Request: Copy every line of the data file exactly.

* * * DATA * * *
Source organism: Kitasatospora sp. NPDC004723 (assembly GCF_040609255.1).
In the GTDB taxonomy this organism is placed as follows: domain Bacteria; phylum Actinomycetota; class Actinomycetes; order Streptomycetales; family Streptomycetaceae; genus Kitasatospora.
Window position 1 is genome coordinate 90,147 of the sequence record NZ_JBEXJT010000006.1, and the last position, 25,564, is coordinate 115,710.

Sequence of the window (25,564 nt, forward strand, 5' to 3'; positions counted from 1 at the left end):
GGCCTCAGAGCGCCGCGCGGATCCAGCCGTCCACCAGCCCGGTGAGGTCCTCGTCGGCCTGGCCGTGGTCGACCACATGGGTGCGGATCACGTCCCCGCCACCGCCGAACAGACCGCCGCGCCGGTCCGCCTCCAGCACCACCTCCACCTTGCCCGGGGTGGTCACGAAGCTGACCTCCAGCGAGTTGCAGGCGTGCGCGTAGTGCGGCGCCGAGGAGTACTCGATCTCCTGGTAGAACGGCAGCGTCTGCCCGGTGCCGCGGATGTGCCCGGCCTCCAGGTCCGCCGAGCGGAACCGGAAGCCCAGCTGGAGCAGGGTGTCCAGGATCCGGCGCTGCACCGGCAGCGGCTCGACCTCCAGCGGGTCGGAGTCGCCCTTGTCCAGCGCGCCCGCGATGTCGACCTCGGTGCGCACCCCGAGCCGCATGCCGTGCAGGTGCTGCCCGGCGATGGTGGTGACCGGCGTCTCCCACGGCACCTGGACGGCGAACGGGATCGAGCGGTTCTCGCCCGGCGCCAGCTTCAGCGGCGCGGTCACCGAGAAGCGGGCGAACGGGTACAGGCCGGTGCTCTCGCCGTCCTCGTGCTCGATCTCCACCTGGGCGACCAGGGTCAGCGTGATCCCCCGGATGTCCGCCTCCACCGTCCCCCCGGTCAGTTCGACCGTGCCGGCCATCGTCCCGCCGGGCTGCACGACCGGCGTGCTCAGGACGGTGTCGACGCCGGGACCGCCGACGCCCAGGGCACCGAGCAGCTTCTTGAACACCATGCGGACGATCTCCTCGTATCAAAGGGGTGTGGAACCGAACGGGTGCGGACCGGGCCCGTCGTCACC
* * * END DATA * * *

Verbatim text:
Source organism: Kitasatospora sp. NPDC004723 (assembly GCF_040609255.1).
In the GTDB taxonomy this organism is placed as follows: domain Bacteria; phylum Actinomycetota; class Actinomycetes; order Streptomycetales; family Streptomycetaceae; genus Kitasatospora.
Window position 1 is genome coordinate 90,147 of the sequence record NZ_JBEXJT010000006.1, and the last position, 25,564, is coordinate 115,710.

Sequence of the window (25,564 nt, forward strand, 5' to 3'; positions counted from 1 at the left end):
GGCCTCAGAGCGCCGCGCGGATCCAGCCGTCCACCAGCCCGGTGAGGTCCTCGTCGGCCTGGCCGTGGTCGACCACATGGGTGCGGATCACGTCCCCGCCACCGCCGAACAGACCGCCGCGCCGGTCCGCCTCCAGCACCACCTCCACCTTGCCCGGGGTGGTCACGAAGCTGACCTCCAGCGAGTTGCAGGCGTGCGCGTAGTGCGGCGCCGAGGAGTACTCGATCTCCTGGTAGAACGGCAGCGTCTGCCCGGTGCCGCGGATGTGCCCGGCCTCCAGGTCCGCCGAGCGGAACCGGAAGCCCAGCTGGAGCAGGGTGTCCAGGATCCGGCGCTGCACCGGCAGCGGCTCGACCTCCAGCGGGTCGGAGTCGCCCTTGTCCAGCGCGCCCGCGATGTCGACCTCGGTGCGCACCCCGAGCCGCATGCCGTGCAGGTGCTGCCCGGCGATGGTGGTGACCGGCGTCTCCCACGGCACCTGGACGGCGAACGGGATCGAGCGGTTCTCGCCCGGCGCCAGCTTCAGCGGCGCGGTCACCGAGAAGCGGGCGAACGGGTACAGGCCGGTGCTCTCGCCGTCCTCGTGCTCGATCTCCACCTGGGCGACCAGGGTCAGCGTGATCCCCCGGATGTCCGCCTCCACCGTCCCCCCGGTCAGTTCGACCGTGCCGGCCATCGTCCCGCCGGGCTGCACGACCGGCGTGCTCAGGACGGTGTCGACGCCGGGACCGCCGACGCCCAGGGCACCGAGCAGCTTCTTGAACACCATGCGGACGATCTCCTCGTATCAAAGGGGTGTGGAACCGAACGGGTGCGGACCGGGCCCGTCGTCACC